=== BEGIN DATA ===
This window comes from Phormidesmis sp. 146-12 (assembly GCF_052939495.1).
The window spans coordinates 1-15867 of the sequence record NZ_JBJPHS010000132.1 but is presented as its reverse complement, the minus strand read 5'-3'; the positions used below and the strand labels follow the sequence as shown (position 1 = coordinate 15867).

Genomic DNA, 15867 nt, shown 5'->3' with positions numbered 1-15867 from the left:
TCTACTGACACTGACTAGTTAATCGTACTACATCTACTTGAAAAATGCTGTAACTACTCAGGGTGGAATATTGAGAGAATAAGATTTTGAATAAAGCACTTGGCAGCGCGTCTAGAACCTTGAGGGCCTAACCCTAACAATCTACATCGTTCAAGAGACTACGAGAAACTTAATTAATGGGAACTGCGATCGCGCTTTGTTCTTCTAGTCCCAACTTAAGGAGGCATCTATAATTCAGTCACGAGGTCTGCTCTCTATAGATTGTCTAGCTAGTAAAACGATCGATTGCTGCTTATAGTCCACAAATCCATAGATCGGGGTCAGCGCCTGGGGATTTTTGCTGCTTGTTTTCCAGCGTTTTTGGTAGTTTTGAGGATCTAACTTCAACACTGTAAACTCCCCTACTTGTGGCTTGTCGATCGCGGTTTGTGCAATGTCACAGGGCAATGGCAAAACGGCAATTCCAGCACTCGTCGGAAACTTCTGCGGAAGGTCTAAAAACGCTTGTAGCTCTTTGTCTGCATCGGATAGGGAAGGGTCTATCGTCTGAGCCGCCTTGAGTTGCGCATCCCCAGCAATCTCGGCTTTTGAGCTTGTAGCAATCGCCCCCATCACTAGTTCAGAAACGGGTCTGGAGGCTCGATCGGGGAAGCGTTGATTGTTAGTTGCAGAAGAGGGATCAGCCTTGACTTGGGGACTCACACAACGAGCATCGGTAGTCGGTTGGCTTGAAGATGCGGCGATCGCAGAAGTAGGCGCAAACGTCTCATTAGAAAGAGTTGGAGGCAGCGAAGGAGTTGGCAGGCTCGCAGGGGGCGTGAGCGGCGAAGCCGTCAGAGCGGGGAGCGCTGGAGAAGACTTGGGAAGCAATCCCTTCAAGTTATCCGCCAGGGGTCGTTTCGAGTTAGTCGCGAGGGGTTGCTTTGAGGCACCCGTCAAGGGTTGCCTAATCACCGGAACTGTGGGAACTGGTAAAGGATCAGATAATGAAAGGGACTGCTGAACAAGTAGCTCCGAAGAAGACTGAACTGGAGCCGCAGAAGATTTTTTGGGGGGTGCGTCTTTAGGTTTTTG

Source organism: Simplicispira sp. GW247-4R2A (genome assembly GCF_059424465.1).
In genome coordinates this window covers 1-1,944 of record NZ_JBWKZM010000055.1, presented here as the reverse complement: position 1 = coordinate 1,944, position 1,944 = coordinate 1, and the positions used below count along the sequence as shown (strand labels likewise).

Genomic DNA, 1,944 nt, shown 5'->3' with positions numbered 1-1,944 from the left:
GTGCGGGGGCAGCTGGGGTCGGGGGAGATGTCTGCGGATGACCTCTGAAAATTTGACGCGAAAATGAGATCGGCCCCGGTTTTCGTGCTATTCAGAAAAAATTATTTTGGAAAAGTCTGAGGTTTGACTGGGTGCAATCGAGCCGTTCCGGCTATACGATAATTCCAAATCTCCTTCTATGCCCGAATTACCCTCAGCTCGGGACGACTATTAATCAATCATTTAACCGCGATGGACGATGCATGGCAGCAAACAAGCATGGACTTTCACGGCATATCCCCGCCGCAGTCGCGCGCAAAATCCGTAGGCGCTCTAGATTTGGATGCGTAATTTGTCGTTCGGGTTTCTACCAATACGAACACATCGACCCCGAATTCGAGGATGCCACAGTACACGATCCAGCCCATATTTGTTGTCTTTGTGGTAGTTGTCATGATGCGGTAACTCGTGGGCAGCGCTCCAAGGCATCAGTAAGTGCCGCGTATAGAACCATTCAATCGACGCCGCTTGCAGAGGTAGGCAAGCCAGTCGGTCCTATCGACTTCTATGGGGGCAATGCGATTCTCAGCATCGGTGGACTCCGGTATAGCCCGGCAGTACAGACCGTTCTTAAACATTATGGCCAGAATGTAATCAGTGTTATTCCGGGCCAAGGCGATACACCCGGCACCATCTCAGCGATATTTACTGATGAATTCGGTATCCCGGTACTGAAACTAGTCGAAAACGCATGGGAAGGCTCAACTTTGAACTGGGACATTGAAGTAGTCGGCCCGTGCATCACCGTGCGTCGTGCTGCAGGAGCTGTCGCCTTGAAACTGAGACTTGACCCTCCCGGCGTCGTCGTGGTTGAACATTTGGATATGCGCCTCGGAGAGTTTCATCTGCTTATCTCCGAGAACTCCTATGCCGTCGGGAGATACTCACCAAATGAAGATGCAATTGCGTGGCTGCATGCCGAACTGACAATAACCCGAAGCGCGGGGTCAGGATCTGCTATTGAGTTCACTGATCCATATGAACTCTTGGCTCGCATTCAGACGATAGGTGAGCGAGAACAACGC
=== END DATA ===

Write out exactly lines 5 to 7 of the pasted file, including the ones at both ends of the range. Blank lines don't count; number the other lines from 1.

Source organism: Simplicispira sp. GW247-4R2A (genome assembly GCF_059424465.1).
In genome coordinates this window covers 1-1,944 of record NZ_JBWKZM010000055.1, presented here as the reverse complement: position 1 = coordinate 1,944, position 1,944 = coordinate 1, and the positions used below count along the sequence as shown (strand labels likewise).

Genomic DNA, 1,944 nt, shown 5'->3' with positions numbered 1-1,944 from the left: